Kenneth appeals the court's final order. The primary relief he seeks is possession of the house on West Sunrise Road. He argues first that the superior court erred in characterizing the house as marital. Second, he argues that the superior court erred in the legal analysis and factual findings that led to a 50/50 division of marital assets. Third, he argues that the superior court erred in its findings about the parties' contributions to the mortgage during the marriage and their respective abilities to pay it afterwards. Finally, he disputes the court's characterization of the credit-card debts as non-marital; its treatment of certain items of personal property; its award to Maryna of a half-credit for her post-separation mortgage payment; and its grant to Maryna of a year in which to make the equalization payment.

Maryna did not participate in the appeal.

III. STANDARD OF REVIEW

" There are three basic steps in the equitable division of marital assets: (1) deciding what specific property is available for distribution, (2) finding the value of the property, and (3) dividing the property equitably." [1] The first step involves characterizing the parties' property as separate or marital, a process that " may involve both legal and factual questions." [2] " Underlying factual findings as to the parties' intent, actions, and contributions to the marital estate are factual questions." [3] " Findings of fact are reviewed for clear error, but whether the trial court applied the correct legal rule in exercising its discretion is a question of law that we review de novo using our independent judgment." [4] " The second step, valuation of assets, is a factual determination that we review for clear error." [5] " We review the trial court's

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third step, the equitable allocation of property, for an abuse of discretion." [6]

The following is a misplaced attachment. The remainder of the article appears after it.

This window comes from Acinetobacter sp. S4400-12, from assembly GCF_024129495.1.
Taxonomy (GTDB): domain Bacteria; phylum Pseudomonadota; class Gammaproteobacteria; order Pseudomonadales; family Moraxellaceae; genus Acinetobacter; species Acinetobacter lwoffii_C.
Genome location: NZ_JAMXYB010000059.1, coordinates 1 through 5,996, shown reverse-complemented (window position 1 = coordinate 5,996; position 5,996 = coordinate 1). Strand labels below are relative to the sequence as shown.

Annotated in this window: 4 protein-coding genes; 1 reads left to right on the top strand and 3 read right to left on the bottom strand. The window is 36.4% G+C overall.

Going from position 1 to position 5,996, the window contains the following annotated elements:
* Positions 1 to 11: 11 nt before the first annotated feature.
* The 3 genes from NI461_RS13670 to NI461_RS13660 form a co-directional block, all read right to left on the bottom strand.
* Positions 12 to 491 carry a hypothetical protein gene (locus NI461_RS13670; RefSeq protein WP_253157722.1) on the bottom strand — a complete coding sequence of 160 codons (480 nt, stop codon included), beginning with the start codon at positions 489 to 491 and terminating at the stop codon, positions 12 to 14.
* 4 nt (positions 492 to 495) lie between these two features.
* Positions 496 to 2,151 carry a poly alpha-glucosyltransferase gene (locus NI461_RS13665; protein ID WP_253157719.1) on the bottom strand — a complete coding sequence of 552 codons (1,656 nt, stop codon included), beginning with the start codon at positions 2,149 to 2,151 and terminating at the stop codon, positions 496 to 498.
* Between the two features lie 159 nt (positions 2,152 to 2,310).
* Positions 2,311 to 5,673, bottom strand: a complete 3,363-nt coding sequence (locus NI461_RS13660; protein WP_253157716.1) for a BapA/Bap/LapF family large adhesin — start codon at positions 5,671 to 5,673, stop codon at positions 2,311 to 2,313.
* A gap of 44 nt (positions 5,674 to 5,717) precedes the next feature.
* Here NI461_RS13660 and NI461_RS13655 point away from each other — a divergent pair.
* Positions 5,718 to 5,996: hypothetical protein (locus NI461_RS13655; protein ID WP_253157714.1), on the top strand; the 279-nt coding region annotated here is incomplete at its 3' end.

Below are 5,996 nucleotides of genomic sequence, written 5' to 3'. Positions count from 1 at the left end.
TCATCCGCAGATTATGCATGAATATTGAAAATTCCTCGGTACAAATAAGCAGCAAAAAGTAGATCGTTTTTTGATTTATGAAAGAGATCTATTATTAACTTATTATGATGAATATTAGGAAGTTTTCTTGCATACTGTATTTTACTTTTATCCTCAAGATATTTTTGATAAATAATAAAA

We have also held that " ‘ the trial court must render findings of ultimate fact that support any decreed property division; the findings must be explicit and sufficiently detailed to give this court a clear understanding of the basis of the trial court's decision.’ " [7] " Whether a superior court's findings are sufficiently clear is a legal question, which we review de novo." [8]

" A finding of fact is clearly erroneous if, upon review of the entire record, we are left with a firm and definite conviction that a mistake has been made." [9] " We will grant especially great deference when the trial court's factual findings require weighing the credibility of witnesses and conflicting oral testimony." [10] " We review for abuse of discretion a superior court's decision whether to give a credit to a spouse for payments made to maintain marital property, such as the family home." [11]

IV. DISCUSSION

A. The Superior Court Did Not Clearly Err In Characterizing The West Sunrise Road House As Marital Property.

Kenneth argues that the superior court erred in characterizing the West Sunrise Road house as marital property. He contends that the house is his separate property because it was purchased with proceeds from his settlement of personal injury claims and it never became transmuted into marital property. Although the superior court agreed that the West Sunrise Road house was purchased with Kenneth's settlement proceeds, its other findings amply support its conclusion that the house was marital property.